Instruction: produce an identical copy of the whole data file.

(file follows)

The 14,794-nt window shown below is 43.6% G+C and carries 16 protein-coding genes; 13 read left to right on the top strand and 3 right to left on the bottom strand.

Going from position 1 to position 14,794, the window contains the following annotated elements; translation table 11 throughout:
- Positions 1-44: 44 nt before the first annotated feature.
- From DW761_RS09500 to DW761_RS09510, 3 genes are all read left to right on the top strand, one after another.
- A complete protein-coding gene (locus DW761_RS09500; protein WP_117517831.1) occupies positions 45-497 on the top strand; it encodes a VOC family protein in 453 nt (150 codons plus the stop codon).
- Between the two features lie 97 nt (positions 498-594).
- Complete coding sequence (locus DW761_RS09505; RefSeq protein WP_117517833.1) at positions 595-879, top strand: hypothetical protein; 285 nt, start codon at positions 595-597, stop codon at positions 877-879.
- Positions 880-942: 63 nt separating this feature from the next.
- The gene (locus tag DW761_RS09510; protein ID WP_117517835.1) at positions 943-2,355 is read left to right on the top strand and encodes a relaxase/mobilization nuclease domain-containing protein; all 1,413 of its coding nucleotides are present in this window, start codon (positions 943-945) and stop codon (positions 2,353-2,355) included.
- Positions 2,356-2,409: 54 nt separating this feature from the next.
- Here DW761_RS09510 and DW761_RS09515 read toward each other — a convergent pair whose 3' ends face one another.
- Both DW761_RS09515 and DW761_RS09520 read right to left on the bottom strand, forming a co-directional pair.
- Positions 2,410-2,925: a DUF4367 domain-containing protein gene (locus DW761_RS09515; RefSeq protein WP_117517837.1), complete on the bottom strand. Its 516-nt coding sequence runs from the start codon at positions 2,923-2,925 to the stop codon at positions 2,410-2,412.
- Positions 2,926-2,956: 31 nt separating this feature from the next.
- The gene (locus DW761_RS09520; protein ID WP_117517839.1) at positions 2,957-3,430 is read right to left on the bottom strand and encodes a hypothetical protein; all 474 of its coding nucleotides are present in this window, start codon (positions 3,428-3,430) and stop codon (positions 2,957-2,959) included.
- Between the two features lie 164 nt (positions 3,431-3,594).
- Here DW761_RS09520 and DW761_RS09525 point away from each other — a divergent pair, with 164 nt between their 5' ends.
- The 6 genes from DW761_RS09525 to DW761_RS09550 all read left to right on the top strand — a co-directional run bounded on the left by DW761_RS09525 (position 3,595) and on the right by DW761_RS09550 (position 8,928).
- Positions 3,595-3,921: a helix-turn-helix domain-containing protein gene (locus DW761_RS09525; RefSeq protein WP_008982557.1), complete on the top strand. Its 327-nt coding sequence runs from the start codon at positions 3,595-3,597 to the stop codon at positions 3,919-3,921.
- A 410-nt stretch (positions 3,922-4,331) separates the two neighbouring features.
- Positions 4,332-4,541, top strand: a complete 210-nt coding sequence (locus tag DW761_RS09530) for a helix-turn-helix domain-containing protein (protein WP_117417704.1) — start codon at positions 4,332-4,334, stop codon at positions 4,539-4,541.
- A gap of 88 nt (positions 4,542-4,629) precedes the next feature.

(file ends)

The 14,794-nt window shown below is 43.6% G+C and carries 16 protein-coding genes; 13 read left to right on the top strand and 3 right to left on the bottom strand.

Going from position 1 to position 14,794, the window contains the following annotated elements; translation table 11 throughout:
- Positions 1-44: 44 nt before the first annotated feature.
- From DW761_RS09500 to DW761_RS09510, 3 genes are all read left to right on the top strand, one after another.
- A complete protein-coding gene (locus DW761_RS09500; protein WP_117517831.1) occupies positions 45-497 on the top strand; it encodes a VOC family protein in 453 nt (150 codons plus the stop codon).
- Between the two features lie 97 nt (positions 498-594).
- Complete coding sequence (locus DW761_RS09505; RefSeq protein WP_117517833.1) at positions 595-879, top strand: hypothetical protein; 285 nt, start codon at positions 595-597, stop codon at positions 877-879.
- Positions 880-942: 63 nt separating this feature from the next.
- The gene (locus tag DW761_RS09510; protein ID WP_117517835.1) at positions 943-2,355 is read left to right on the top strand and encodes a relaxase/mobilization nuclease domain-containing protein; all 1,413 of its coding nucleotides are present in this window, start codon (positions 943-945) and stop codon (positions 2,353-2,355) included.
- Positions 2,356-2,409: 54 nt separating this feature from the next.
- Here DW761_RS09510 and DW761_RS09515 read toward each other — a convergent pair whose 3' ends face one another.
- Both DW761_RS09515 and DW761_RS09520 read right to left on the bottom strand, forming a co-directional pair.
- Positions 2,410-2,925: a DUF4367 domain-containing protein gene (locus DW761_RS09515; RefSeq protein WP_117517837.1), complete on the bottom strand. Its 516-nt coding sequence runs from the start codon at positions 2,923-2,925 to the stop codon at positions 2,410-2,412.
- Positions 2,926-2,956: 31 nt separating this feature from the next.
- The gene (locus DW761_RS09520; protein ID WP_117517839.1) at positions 2,957-3,430 is read right to left on the bottom strand and encodes a hypothetical protein; all 474 of its coding nucleotides are present in this window, start codon (positions 3,428-3,430) and stop codon (positions 2,957-2,959) included.
- Between the two features lie 164 nt (positions 3,431-3,594).
- Here DW761_RS09520 and DW761_RS09525 point away from each other — a divergent pair, with 164 nt between their 5' ends.
- The 6 genes from DW761_RS09525 to DW761_RS09550 all read left to right on the top strand — a co-directional run bounded on the left by DW761_RS09525 (position 3,595) and on the right by DW761_RS09550 (position 8,928).
- Positions 3,595-3,921: a helix-turn-helix domain-containing protein gene (locus DW761_RS09525; RefSeq protein WP_008982557.1), complete on the top strand. Its 327-nt coding sequence runs from the start codon at positions 3,595-3,597 to the stop codon at positions 3,919-3,921.
- A 410-nt stretch (positions 3,922-4,331) separates the two neighbouring features.
- Positions 4,332-4,541, top strand: a complete 210-nt coding sequence (locus tag DW761_RS09530) for a helix-turn-helix domain-containing protein (protein WP_117417704.1) — start codon at positions 4,332-4,334, stop codon at positions 4,539-4,541.
- A gap of 88 nt (positions 4,542-4,629) precedes the next feature.